I'm looking to make a high voltage supply for some geiger-mueller tubes (the ubiquitous sbm-20 russian surplus tubes that everyone uses). these don't require much current at all, so creating high voltage shouldn't be too tricky.
I'm using a 12 volt source, and I'd really like there to be some way to fine tune the voltage (either by setting a duty cycle, or a current set resistor, or something similar). I'd also like it to be as cheap as possible (meaning probably a preference for discrete components over ICs) while being reasonably sized (say, the size of a clamshell phone).
It seems that a reasonable way to approach this would be to create a two-stage converter: a boost converter to get me up to, say, 48VDC, followed by a series of voltage doublers until I get to 500 - 700 VDC.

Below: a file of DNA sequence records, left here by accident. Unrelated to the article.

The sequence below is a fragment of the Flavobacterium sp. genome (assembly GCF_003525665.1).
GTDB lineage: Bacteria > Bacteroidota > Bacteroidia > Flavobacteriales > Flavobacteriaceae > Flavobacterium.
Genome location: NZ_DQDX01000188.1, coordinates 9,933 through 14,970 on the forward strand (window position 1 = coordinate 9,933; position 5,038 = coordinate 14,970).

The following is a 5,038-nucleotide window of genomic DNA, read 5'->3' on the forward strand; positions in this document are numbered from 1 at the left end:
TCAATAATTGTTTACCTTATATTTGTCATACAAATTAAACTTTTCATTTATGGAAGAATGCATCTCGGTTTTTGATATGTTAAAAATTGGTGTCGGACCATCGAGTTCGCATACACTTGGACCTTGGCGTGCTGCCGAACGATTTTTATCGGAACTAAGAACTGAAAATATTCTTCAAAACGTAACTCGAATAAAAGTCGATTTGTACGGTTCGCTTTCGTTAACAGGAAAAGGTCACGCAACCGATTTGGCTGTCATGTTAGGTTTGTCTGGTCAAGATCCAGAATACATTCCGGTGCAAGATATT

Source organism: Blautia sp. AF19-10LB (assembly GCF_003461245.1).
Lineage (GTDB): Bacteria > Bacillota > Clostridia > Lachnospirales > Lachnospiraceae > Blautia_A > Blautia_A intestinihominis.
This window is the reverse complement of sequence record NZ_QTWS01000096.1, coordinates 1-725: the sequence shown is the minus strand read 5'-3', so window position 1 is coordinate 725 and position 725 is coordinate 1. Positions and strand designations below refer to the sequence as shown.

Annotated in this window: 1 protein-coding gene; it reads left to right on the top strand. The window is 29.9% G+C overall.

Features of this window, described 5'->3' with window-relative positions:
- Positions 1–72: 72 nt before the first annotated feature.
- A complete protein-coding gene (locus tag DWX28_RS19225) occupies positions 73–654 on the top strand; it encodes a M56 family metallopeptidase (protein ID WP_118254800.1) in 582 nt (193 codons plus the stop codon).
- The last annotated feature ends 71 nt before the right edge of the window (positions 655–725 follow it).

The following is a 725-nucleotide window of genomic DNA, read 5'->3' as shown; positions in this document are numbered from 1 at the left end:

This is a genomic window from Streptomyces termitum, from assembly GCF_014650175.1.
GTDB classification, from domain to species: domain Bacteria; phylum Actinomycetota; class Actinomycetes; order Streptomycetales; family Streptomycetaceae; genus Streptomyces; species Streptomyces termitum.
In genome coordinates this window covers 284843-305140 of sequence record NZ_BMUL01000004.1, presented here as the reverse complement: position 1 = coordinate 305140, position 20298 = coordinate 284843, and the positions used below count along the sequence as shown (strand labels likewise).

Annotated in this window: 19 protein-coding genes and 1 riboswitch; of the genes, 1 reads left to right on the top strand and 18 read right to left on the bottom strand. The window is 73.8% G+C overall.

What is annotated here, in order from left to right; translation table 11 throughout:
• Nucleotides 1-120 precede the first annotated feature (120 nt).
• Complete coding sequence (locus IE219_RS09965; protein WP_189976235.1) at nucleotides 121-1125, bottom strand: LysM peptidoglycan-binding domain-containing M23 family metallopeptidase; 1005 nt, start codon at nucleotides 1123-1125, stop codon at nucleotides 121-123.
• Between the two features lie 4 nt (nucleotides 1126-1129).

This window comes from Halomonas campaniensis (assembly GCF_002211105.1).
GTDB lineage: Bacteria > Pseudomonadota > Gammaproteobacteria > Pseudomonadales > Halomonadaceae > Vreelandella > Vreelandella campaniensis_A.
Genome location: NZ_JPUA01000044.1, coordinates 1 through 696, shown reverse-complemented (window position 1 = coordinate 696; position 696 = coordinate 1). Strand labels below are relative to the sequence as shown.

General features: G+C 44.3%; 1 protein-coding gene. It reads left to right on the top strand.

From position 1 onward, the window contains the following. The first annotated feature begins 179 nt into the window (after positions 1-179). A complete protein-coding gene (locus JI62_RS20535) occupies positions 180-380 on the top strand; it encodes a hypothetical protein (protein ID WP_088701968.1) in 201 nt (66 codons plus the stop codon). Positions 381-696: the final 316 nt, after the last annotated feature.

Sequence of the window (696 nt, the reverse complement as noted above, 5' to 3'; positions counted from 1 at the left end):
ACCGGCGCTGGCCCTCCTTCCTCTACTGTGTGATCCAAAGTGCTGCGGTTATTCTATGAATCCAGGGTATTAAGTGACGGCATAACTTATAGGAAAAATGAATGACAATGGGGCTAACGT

This two-phase approach allows me to fine tune the voltage relatively easily, and I should be able to get away with using cheap discrete components.
My questions are:
Is this a reasonable approach? Are there simpler ways to create a similar, charge-pump style voltage supply? I'd really like to have the simplest circuit I can while maintaining some semblance of tunability and stability.
If so, how would I couple the boost converter to a voltage doubler? Do I need a transformer? Can I just use the diode and capacitor as the first diode/capacitor pair in the ladder? Do I need a second FET to switch the boost converter's load capacitor into the voltage ladder?
Any schematics or similar would be extremely helpful.